25th, 26th & 27th July 1770

[At Anchor, Endeavour River]

25th. Fresh gales at South-East and fair weather. In the evening the Yawl came in, having not been able to Strike one Turtle on account of the blowing weather, nor can we catch much fish with the Sean in the Harbour.

26th. Winds and weather as Yesterday. Such people as can be spared from the necessary Dutys of the Ship are employ'd fishing and gathering greens and other refreshments.

27th. Very fresh Gales at South-East by South and fair weather. A.M., caught as much fish as served 3/4 pounds a man, and Mr. Gore shott one of the Animals before spoke of, which weighed 80 pounds and 54 pounds, exclusive of the entrails, Skin, and head; this was as large as the most we have seen.

Joseph Banks Journal
25th. The Captn who was up the river today found the Canoe belonging to our freinds the Indians, which it seems they had left tied to some mangroves within a mile of the ship: themselves we could see by their fires were 5 or 6 miles off from us directly inland.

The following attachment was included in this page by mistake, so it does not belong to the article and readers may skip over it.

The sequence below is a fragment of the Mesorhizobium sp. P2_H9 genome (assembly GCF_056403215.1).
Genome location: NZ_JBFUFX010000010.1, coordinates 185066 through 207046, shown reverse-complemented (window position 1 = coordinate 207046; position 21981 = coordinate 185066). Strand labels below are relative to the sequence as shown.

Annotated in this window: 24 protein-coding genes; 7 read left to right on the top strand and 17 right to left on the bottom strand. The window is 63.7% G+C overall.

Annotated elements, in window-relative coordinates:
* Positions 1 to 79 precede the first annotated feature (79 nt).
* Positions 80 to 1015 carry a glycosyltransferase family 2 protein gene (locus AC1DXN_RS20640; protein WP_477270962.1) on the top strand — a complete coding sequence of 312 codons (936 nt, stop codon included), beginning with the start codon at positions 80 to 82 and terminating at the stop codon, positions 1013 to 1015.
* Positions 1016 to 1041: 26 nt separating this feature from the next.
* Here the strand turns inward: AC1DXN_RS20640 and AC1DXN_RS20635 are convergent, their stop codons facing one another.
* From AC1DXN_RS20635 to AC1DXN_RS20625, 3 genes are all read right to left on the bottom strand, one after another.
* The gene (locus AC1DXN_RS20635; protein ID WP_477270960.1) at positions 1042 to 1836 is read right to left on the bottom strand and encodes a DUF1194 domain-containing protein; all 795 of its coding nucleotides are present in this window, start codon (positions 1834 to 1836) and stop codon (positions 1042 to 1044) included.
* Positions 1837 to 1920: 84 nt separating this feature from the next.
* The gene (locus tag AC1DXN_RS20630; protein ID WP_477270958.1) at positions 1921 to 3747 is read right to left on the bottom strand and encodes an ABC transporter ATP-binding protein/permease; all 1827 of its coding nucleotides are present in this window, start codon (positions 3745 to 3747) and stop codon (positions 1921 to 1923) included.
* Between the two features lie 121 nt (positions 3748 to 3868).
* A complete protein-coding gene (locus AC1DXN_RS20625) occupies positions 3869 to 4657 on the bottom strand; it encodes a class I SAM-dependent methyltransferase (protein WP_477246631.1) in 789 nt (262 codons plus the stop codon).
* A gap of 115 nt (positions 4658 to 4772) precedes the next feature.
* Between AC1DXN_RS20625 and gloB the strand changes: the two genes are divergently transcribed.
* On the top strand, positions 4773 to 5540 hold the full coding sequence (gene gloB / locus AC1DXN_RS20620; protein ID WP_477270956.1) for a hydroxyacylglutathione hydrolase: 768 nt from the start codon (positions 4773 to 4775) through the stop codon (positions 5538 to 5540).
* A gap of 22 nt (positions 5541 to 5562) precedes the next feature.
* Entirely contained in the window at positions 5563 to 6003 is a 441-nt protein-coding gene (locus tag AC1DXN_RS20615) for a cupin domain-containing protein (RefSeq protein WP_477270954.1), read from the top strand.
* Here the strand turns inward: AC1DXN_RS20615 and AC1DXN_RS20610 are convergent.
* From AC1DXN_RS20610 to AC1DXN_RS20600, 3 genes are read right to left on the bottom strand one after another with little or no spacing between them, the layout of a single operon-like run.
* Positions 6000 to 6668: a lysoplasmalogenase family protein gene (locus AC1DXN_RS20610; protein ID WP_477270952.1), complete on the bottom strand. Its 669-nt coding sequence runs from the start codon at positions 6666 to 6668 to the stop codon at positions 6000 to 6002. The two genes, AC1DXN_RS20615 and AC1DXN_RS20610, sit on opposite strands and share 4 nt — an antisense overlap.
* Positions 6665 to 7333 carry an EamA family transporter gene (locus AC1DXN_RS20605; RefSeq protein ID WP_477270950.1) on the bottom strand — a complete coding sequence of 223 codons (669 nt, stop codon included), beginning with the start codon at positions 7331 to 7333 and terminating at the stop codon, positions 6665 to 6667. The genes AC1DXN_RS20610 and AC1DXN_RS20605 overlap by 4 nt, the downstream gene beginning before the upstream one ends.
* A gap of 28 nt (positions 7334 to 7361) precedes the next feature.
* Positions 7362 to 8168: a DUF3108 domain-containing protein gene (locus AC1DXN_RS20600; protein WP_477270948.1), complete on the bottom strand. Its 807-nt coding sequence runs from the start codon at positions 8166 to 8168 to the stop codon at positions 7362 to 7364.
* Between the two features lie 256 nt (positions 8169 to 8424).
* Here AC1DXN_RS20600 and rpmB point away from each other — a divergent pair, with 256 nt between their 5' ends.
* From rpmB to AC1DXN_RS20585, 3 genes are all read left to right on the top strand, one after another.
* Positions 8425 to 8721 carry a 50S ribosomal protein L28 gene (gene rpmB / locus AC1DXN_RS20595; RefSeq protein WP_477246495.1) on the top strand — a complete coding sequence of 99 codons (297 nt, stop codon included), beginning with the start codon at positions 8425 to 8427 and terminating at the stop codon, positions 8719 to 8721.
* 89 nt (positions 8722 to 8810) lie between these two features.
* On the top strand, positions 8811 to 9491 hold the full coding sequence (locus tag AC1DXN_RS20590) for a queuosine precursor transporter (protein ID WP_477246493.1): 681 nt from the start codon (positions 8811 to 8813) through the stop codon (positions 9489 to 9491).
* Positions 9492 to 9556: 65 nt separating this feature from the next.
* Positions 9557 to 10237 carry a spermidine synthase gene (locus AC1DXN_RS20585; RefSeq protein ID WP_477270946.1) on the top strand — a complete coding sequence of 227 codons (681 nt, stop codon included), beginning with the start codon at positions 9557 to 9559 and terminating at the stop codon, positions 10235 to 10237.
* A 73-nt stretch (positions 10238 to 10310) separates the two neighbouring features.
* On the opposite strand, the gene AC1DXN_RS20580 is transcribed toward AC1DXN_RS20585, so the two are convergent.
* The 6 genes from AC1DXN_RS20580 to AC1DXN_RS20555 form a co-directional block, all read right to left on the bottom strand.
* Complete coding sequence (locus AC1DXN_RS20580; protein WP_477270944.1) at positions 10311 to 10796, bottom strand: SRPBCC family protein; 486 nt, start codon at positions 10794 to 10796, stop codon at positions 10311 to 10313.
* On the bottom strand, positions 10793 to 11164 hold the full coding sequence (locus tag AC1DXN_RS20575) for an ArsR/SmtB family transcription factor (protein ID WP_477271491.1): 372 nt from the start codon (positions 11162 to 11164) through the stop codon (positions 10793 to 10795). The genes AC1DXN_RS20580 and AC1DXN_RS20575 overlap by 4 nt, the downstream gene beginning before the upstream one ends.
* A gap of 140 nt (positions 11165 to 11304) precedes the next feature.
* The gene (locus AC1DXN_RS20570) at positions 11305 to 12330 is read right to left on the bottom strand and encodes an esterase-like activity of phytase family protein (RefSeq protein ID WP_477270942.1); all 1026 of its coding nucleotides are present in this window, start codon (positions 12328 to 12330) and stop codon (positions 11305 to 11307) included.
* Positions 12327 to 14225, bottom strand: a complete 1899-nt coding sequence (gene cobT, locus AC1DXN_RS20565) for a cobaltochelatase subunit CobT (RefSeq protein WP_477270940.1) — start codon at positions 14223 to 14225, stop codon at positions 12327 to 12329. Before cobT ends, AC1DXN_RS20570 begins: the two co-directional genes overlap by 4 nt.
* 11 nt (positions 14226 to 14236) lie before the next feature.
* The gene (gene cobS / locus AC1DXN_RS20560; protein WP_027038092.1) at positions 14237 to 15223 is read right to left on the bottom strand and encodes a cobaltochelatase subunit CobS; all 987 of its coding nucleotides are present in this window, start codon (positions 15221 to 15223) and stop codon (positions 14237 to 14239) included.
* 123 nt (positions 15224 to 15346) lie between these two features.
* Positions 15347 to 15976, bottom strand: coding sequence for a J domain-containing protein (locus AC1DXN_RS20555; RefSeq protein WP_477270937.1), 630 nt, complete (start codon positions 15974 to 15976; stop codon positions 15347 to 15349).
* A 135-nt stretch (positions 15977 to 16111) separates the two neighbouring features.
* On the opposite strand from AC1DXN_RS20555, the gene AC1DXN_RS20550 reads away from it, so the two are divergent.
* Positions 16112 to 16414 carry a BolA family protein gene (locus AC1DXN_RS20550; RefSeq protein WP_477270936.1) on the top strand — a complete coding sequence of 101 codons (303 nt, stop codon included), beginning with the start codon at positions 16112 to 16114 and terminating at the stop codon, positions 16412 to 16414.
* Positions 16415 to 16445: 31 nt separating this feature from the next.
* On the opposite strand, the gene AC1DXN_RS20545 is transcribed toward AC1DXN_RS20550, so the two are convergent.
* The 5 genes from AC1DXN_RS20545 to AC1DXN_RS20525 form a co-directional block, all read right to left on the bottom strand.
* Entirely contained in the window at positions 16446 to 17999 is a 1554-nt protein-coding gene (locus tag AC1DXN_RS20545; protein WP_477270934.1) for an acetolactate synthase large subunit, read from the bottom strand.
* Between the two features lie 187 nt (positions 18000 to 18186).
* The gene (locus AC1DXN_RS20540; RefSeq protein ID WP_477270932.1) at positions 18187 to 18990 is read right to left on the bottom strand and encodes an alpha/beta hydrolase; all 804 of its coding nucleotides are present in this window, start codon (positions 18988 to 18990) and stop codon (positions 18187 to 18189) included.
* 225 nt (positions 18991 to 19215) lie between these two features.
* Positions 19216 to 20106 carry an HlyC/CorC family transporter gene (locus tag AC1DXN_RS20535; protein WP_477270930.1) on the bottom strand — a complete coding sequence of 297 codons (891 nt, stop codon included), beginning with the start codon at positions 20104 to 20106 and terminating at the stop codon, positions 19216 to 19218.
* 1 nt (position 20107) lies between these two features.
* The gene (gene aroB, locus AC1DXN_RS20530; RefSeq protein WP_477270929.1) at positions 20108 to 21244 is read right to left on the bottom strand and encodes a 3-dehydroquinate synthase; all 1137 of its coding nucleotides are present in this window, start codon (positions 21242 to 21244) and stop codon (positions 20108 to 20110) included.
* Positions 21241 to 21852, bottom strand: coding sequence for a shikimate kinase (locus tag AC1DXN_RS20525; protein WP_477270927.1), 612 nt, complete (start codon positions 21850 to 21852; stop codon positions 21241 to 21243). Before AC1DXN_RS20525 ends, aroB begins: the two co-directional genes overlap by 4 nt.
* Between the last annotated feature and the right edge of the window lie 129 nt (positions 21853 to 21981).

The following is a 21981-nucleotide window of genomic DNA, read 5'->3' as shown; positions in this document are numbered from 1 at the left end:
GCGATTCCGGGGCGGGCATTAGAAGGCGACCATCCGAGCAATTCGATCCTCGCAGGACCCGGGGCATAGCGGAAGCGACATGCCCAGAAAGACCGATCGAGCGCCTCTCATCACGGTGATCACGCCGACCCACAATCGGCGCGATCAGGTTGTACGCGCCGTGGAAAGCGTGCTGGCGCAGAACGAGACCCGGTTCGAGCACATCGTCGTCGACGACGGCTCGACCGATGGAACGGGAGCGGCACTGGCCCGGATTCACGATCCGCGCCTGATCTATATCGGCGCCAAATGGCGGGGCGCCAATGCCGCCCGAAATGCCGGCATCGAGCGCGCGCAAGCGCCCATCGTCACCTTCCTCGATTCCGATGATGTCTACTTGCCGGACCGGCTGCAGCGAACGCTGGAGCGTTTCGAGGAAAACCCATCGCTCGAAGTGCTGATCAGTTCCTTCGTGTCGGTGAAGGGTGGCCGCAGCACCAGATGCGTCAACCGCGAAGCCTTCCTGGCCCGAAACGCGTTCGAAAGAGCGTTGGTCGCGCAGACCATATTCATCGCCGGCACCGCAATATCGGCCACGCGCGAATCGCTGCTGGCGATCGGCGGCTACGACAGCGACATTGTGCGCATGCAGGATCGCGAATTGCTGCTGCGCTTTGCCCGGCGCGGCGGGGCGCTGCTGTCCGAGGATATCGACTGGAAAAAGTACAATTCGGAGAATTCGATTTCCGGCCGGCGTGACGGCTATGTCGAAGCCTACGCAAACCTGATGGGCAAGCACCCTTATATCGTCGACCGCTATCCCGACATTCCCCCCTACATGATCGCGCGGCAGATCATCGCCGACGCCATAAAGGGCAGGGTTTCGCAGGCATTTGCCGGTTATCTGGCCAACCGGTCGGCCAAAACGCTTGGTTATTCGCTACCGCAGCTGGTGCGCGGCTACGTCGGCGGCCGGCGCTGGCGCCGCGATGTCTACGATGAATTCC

26th. In botanizing to day I had the good fortune to take an animal of the Opossum (Didelphis) tribe: it was a female and with it I took two young ones. It was not unlike that remarkable one which De Bufon has decribd by the name of Phalanger as an American animal; it was however not the same for De Buffon is certainly wrong in asserting that this tribe is peculiar to America; and in all probability, as Pallas has said in his Zoologia, the Phalanger itself is a native of the East Indies, as my animal and that agree in the extrordinary conformation of their feet in which particular they differ from all the others.

27th. This day was dedicated to hunting the wild animal. We saw several and had the good fortune to kill a very large one which weighd 84 lb.

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